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from Scout79 wrote 1 year 5 weeks ago

I live in an area where if a dog is caught running deer, it gets shot. I saw one running a couple fork horns past my stand several years ago and the thought crossed my mind, but it made me sad I let him go by. Glad I didn't kill someone's pet, but it still makes me mad that people let their dogs run willy-nilly. Then, last year, I chased a beagle mix right up the the neighbors' house. I knocked on the door (sans shotgun) but no one answered. I knew they were in there...funny thing...the dog seemed to magically stay in it's yard for the rest of deer season after that.
In southeast Asia, India in particular, the decline in vultures from the use of diclofenac in cattle has contributed to a dramatic increase in the stray dog population. The end result is an increase in rabies infection in humans from rabid dog bites. Scary stuff.

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from Loxahatchee wrote 1 year 5 weeks ago

Any free roaming dog we catch on our PRIVATE hunting property is equivalent to a coyote as far as we're concerned. We shoot those "domestic coyotes" on sight.

0 Good Comment? | | Report
from Jerry A. wrote 1 year 5 weeks ago

It's a shame when people don't take care of or control their animals, whatever type they are.

0 Good Comment? | | Report
from ALJoe wrote 1 year 5 weeks ago

We have a good size family farm. But we see farms around us being divided up and more and more people wanting to move to the "country". Problem is every one of these families think they need two or three dogs running around. When you go and tell the land owner that they need to put there dogs up because Lassie ran three deer by your stand you always get the same response. "It must have been someone else's dog, mine never leaves the front yard." Many times I've had to whip out the trail cam pics to prove them wrong. I'm all for dog ownership. I've had gundogs my whole life. But dang it man! Take care of your pets!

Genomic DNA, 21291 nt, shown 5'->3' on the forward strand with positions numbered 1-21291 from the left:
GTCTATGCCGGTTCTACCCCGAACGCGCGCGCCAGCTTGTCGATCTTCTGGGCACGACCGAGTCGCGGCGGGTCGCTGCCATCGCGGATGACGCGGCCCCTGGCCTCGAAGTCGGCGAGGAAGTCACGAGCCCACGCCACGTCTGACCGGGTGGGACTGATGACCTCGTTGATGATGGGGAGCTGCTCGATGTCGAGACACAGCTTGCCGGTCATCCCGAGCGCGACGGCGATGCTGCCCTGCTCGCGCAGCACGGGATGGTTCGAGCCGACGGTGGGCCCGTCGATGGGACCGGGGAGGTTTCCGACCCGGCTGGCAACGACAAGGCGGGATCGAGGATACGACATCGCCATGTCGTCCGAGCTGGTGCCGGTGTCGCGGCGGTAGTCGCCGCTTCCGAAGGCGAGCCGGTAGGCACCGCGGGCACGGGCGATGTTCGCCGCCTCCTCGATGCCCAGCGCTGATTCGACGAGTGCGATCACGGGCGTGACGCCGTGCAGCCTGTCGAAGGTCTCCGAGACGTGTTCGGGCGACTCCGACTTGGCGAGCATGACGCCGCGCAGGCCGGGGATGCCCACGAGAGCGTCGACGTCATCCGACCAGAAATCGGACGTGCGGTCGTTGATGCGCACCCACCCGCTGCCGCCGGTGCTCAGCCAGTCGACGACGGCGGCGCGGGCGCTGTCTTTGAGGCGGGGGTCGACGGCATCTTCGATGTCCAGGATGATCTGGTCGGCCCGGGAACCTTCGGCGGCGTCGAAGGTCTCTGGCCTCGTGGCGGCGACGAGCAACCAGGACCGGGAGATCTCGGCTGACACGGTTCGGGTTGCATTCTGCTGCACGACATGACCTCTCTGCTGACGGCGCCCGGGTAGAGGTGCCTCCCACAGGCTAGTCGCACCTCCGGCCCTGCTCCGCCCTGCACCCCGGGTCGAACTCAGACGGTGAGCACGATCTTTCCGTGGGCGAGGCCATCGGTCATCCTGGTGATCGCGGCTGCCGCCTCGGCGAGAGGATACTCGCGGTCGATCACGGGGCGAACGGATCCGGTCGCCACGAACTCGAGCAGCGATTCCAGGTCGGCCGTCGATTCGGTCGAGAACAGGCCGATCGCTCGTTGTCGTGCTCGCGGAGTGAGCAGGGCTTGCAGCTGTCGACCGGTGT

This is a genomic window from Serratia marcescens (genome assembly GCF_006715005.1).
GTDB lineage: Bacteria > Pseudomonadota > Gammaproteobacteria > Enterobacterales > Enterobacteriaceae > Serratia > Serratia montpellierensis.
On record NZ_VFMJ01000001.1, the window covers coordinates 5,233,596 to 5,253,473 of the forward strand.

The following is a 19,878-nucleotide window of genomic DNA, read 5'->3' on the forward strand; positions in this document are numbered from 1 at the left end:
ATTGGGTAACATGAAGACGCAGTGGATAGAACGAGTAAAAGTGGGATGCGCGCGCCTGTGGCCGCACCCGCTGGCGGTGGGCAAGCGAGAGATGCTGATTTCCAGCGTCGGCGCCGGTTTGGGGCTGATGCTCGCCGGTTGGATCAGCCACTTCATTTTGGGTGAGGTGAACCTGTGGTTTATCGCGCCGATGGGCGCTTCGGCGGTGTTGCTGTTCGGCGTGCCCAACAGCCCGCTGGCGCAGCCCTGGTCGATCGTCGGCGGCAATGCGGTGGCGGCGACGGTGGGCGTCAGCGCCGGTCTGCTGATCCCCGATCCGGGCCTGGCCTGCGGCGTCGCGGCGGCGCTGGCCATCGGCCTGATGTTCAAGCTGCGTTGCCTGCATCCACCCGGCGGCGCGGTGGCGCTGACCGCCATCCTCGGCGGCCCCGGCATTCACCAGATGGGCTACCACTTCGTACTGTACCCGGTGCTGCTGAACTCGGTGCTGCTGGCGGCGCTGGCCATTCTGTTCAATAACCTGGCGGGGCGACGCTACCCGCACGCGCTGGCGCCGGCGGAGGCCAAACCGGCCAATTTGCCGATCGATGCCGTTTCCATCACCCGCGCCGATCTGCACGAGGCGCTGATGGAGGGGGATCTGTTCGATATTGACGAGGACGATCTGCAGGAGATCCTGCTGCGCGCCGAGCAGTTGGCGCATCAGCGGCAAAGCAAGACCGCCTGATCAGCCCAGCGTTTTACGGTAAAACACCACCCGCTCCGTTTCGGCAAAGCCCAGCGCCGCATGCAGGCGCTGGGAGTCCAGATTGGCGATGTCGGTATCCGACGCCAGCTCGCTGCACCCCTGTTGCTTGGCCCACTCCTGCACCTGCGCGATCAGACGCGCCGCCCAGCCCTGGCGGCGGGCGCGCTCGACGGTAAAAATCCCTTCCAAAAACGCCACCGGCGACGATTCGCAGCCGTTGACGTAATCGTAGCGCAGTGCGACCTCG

0 Good Comment? | | Report
from voiceofreasoncny wrote 1 year 5 weeks ago

In upstate NY there are actually groups that capture free roaming dogs and cats to spay/neuter them and then release them back into the environment. When you point out that it would be much less expensive to "euthanize" these feral disease spreaders, you get a lengthy discourse on how cruel that approach would be. When you question these people on the cruel effects their actions are having on wildlife populations, the stuttering starts.

0 Good Comment? | | Report
from Scout79 wrote 1 year 5 weeks ago

I live in an area where if a dog is caught running deer, it gets shot. I saw one running a couple fork horns past my stand several years ago and the thought crossed my mind, but it made me sad I let him go by. Glad I didn't kill someone's pet, but it still makes me mad that people let their dogs run willy-nilly. Then, last year, I chased a beagle mix right up the the neighbors' house. I knocked on the door (sans shotgun) but no one answered. I knew they were in there...funny thing...the dog seemed to magically stay in it's yard for the rest of deer season after that.
In southeast Asia, India in particular, the decline in vultures from the use of diclofenac in cattle has contributed to a dramatic increase in the stray dog population. The end result is an increase in rabies infection in humans from rabid dog bites. Scary stuff.

0 Good Comment? | | Report
from Ontario Honker ... wrote 1 year 5 weeks ago

I choose to live in town and leave the country alone as much as possible. I would never park my own home out there to displace wildlife let alone let my dogs run loose. People who do that with both their homes and dogs really don't have a clue about how much long term (as in FOREVER) damage they're doing to mother nature. But most of them don't care either. They're just out there with their pack of free roaming dogs because it's the in thing to do. It's not a big problem in the area where I hunt geese here because the wolves clean out any free roaming dogs very quickly (see, the dang things do have some good use!). They're extremely efficient at killing suburbanite dogs. Had one eyeballing my dogs and/or decoy set two years ago. He was too far away to shoot and of course I can't be doing like that with my own dogs around ... not unless I have to.

-1 Good Comment? | | Report